Britain’s sweetheart Kate Middleton came under verbal attack on Monday when author Hilary Mantel described her as a “jointed doll” with a “plastic smile” and “dead eyes,” adding that her “only point and purpose being to give birth.”
The writer explained, "I saw Kate becoming a jointed doll on which certain rags are hung. In those days she was a shop-window mannequin, with no personality of her own, entirely defined by what she wore.”
She continued, "These days she is a mother-to-be, and draped in another set of threadbare attributions. Once she gets over being sick, the press will find that she is radiant. They will find that this young woman's life until now was nothing, her only point and purpose being to give birth."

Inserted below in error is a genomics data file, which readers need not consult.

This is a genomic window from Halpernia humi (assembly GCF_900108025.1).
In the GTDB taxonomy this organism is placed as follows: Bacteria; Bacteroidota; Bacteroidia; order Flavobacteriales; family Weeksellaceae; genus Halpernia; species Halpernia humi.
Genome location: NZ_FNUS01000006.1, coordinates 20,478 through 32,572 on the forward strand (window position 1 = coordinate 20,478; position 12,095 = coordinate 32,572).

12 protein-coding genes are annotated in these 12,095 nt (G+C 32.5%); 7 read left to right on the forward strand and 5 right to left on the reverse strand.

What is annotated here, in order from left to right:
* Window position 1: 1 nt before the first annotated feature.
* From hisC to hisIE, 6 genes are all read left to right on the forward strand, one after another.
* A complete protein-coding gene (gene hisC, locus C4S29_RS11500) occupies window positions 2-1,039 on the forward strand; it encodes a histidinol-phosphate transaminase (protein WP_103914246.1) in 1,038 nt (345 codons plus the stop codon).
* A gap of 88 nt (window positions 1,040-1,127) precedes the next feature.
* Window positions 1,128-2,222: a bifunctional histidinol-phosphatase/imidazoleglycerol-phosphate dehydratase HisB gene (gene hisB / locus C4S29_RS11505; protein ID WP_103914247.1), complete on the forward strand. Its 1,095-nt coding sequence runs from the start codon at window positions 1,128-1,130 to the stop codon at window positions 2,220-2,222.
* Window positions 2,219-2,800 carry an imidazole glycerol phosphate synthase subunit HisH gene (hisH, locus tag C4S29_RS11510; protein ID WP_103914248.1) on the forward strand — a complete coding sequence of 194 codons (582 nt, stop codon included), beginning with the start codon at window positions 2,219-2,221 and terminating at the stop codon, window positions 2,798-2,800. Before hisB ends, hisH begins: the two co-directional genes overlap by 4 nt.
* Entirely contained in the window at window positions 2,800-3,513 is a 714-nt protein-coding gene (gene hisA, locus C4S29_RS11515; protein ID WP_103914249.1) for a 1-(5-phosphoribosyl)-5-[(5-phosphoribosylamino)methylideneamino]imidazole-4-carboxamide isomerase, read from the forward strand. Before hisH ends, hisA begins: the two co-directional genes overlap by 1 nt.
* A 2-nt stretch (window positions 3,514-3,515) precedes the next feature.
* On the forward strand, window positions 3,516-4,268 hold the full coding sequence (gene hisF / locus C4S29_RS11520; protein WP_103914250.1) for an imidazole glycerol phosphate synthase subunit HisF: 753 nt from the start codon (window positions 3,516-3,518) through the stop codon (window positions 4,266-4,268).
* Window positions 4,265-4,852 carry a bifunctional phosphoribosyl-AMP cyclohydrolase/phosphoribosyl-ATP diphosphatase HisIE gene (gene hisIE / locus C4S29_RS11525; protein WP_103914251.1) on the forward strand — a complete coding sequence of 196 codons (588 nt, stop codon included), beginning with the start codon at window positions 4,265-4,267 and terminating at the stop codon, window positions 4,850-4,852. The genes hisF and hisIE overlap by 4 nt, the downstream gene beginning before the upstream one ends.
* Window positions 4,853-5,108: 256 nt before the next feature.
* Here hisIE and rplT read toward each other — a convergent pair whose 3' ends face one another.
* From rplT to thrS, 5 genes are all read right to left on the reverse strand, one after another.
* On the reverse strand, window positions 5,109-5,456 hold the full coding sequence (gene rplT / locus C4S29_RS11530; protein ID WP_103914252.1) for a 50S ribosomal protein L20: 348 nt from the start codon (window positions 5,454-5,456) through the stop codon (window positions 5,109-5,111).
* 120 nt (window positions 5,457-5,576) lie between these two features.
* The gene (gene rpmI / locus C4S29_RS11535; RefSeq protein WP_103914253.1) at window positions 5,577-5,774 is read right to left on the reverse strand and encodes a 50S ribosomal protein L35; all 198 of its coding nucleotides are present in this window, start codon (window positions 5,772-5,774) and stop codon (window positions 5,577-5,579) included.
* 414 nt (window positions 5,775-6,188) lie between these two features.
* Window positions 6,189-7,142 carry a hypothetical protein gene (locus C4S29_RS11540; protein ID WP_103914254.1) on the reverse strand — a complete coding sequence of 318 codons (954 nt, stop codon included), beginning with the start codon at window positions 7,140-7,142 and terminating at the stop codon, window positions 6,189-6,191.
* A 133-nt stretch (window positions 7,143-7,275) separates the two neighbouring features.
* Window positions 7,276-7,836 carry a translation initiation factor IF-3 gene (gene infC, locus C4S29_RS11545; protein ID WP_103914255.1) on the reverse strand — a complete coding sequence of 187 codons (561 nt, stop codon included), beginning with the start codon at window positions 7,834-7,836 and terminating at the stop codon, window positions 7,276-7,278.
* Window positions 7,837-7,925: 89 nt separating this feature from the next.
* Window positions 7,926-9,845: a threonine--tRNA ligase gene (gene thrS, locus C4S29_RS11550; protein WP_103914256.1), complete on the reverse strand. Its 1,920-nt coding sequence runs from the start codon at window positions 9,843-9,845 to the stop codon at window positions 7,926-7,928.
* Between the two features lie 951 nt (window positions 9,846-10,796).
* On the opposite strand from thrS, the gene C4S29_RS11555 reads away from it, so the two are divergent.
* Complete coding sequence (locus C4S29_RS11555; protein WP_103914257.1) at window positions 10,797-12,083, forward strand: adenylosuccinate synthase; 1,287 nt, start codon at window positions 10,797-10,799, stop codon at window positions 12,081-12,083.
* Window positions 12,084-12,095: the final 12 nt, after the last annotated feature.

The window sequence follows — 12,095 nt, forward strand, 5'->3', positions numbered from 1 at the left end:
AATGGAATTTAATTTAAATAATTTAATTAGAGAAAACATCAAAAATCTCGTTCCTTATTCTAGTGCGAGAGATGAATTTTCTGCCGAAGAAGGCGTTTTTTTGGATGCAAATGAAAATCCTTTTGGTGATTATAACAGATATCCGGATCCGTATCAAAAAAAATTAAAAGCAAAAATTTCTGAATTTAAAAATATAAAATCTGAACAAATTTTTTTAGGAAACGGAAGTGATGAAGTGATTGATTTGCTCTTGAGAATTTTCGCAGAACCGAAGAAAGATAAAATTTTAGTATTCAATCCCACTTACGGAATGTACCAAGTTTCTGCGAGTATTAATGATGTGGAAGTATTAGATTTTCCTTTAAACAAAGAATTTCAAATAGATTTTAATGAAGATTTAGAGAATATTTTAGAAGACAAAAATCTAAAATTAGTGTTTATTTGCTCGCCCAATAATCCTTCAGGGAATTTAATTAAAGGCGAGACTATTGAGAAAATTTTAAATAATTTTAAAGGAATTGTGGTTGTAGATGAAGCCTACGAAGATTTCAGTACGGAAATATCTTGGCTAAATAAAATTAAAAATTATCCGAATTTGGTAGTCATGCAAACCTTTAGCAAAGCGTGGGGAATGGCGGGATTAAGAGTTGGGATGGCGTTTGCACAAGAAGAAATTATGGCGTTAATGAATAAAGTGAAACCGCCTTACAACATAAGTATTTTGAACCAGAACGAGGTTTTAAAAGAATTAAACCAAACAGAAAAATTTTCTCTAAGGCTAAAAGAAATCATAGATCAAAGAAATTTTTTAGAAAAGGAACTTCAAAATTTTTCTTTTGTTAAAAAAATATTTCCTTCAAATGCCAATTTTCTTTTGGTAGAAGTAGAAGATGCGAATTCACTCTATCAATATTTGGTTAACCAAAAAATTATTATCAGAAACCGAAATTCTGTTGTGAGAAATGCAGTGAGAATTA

Mantel also noted that she saw similarities between Marie Antoinette and Princess Diana, but Kate seems to be “designed by a committee."
"Antoinette as a royal consort was a gliding, smiling disaster, much like Diana in another time and another country,” she said. “But Kate Middleton, as she was, appeared to have been designed by a committee and built by craftsmen, with a perfect plastic smile and the spindles of her limbs hand-turned and gloss-varnished.”
In Mantel’s opinion, Kate was selected to “breed in some manners” and sees her going from “perfect bride to perfect mother, with no messy deviation.”
Describing the 31-year-old’s official portrait, she said, "Her eyes are dead and she wears the strained smile of a woman who really wants to tell the painter to bugger off.”
The famous author, 60, won the Man Booker Prize for her 2009 novel “Wolf Hall” and again in 2012 for the sequel “Bring Up the Bodies.”